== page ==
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Is it time for sports media to pull out of Facebook activity?

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My wife and I were lying in bed on Wednesday night.

“It’s going to sound weird, but I have something I think I need to do for work,” I said. “I think I have to start betting on sports.”

She laughed.

My wife doesn’t care about sports. His dad was a Kansas basketball fan in the sense that he was happy when someone told him he won. Before you start living together, I think it’s a safe bet that no TV in her house has ever been on an ESPN network. There was never a time in her life that she cared about what was going on in a game unless one of our kids was on the pitch or the court.

His response shocked me and also confirmed my suspicions.

“I understand. It’s everywhere now.

This is how the game became ubiquitous. It is perhaps the most influential industry on our own. You don’t have to be a sports media professional to understand what sports betting has done for networks and stations across the country. Sit back and watch a game or listen to any show. You will lose track of the number of free play offers and bonuses available to you. I have called it a “silver cannon” in the past.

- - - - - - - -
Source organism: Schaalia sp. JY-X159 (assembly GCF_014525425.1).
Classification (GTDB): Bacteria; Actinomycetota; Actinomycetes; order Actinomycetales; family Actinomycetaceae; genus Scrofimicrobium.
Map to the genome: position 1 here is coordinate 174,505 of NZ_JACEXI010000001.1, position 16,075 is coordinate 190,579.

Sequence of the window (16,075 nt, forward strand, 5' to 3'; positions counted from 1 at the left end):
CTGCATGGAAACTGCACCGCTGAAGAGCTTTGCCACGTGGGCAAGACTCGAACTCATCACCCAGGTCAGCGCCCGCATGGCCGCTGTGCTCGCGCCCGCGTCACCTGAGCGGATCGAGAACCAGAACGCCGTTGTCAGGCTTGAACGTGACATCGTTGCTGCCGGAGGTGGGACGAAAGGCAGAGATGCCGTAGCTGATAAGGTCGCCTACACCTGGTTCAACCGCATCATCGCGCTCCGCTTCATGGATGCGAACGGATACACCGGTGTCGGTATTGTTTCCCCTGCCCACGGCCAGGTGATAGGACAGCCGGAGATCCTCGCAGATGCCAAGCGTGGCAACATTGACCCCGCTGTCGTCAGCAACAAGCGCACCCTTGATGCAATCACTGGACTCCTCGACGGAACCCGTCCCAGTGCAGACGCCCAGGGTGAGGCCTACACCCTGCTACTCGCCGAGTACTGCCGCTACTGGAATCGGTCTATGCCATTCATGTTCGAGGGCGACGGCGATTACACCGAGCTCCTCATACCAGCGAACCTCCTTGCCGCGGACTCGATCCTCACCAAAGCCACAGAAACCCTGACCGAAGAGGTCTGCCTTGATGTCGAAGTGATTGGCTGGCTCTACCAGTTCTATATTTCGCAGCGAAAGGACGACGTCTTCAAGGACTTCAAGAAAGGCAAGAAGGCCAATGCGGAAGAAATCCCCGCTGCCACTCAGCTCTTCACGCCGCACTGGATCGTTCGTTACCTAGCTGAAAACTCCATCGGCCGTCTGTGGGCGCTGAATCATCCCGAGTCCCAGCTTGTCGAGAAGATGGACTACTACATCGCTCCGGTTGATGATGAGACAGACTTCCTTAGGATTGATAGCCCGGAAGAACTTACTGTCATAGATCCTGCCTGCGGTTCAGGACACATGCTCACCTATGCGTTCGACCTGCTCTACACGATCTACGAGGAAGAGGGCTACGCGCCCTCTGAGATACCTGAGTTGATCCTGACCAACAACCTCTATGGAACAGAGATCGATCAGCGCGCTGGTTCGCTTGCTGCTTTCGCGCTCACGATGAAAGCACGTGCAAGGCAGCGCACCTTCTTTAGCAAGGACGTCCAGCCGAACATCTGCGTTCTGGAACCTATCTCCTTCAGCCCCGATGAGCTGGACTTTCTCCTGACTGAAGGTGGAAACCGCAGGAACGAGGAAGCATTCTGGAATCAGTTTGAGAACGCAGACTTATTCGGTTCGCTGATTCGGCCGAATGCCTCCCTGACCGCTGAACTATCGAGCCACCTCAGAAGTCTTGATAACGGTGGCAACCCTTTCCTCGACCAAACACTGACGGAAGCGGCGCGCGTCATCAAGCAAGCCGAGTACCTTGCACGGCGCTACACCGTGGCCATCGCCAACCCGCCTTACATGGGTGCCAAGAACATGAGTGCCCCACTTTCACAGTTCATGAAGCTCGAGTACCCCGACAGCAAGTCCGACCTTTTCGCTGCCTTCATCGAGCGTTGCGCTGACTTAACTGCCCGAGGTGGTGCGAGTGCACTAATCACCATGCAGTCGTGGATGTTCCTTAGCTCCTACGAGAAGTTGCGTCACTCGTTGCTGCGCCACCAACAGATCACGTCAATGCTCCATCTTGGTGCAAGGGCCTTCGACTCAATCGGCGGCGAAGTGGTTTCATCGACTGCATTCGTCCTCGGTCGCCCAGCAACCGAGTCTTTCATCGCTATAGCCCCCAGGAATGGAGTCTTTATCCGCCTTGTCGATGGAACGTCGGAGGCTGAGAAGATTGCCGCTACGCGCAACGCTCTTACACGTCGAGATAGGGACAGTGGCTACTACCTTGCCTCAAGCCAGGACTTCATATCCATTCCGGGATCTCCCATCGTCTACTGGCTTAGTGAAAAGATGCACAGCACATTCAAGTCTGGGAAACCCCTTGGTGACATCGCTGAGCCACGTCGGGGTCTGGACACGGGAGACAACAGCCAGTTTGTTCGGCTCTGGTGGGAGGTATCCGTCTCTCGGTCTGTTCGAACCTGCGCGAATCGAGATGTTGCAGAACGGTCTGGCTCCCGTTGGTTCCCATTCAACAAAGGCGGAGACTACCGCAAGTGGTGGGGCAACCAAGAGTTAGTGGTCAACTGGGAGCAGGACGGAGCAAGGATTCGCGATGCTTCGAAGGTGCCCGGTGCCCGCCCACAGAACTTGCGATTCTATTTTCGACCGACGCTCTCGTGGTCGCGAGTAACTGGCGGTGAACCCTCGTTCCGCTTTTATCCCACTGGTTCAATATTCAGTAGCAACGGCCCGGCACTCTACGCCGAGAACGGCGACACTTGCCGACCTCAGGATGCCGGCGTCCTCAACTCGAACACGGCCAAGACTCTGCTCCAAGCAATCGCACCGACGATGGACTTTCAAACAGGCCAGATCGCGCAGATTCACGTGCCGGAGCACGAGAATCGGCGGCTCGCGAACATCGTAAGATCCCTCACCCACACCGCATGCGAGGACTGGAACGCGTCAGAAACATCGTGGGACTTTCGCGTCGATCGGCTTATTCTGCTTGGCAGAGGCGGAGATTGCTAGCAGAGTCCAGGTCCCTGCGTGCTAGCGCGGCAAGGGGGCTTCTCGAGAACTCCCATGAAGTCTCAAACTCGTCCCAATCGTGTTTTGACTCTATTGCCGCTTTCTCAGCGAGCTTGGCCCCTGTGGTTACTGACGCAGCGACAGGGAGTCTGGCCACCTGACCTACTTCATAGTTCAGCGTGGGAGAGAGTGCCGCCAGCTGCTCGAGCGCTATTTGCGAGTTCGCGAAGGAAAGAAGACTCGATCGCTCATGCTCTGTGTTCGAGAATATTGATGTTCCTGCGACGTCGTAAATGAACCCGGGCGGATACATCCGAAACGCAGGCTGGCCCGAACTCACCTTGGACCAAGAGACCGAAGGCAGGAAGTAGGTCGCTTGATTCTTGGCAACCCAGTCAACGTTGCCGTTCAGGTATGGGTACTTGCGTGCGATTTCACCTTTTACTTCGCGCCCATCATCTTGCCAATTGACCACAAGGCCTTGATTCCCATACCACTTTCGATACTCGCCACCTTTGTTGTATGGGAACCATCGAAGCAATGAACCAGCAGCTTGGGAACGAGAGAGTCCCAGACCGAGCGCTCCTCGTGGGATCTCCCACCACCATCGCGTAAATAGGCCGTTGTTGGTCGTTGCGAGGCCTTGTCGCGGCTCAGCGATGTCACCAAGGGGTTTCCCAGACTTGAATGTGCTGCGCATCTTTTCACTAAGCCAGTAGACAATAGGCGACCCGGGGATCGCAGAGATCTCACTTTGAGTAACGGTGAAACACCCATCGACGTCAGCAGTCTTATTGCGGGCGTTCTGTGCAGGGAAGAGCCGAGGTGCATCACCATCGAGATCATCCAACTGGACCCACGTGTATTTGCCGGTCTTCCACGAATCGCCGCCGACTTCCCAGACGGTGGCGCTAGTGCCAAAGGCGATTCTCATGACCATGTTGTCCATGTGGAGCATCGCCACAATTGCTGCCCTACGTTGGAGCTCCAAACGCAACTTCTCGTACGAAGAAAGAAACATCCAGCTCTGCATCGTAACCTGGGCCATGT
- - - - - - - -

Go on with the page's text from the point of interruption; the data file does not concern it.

I live in North Carolina. Mobile betting is not legal here yet, so I opened an account with Bovada. I did a little math, made a deal with my wife on how much I could lose, and then started.

I’m doing this to better understand what information players prioritize and how they consume a game. Would I like to win? Sure, but that’s not really the point. I only bet on college football, the sport I’m closest to, and although I picked a few games that I felt were close to certain things, I also thought it was important to live a bit on the limit. and making choices in some games could go both ways.

I bet numbers. I bet money lines. I bet accessories. I even set up a few parlays. There are so many things that you learn best by doing. Betting on sports is certainly one of them, and there are so many ways to do it!

So how did I do it? Well…

Dated Rising Bet Type Odds Results
10/2 $ 20.00 State of arkansas Moneyline +105 Loss
$ 20.00 UConn vs. Vandy (51) WHERE -105 Loss
$ 30.00 our Lady Moneyline +100 Loss
$ 25.00 Non-offensive TD (Miss / Bama) To support +150 Loss
$ 10.00 Wake vs. Louisville (63) WHERE -110 Loss
$ 20.00 Fresno St vs. Hawaii (over 64) / UCF -16 vs. Navy / Charlotte +10 vs. Illinois / Michigan vs. Wisconsin Parlay +1258 Loss
$ 20.00 Aub vs LSU FG / Fresno St -10.5 / UL Lafayette -12 Parlay +902 Loss
TOTALS $ 145.00 – $ 145.00

Seven bets made. Seven lost bets.

Of course, I would have preferred to win even one of them, but winning wasn’t really the point. Besides, it’s a world of learning from the mistakes of the past. On top of that, I have a spectacular story!

Here are a few things I learned during my sports betting week.

  1. STATISTICS ON STORIES – It’s my least favorite thing that has happened during the week. Betting turned entertainment games into investments. So I found myself looking less for my favorite writers and VSiN a lot more. I think VSiN does a great job. This is usually not my thing.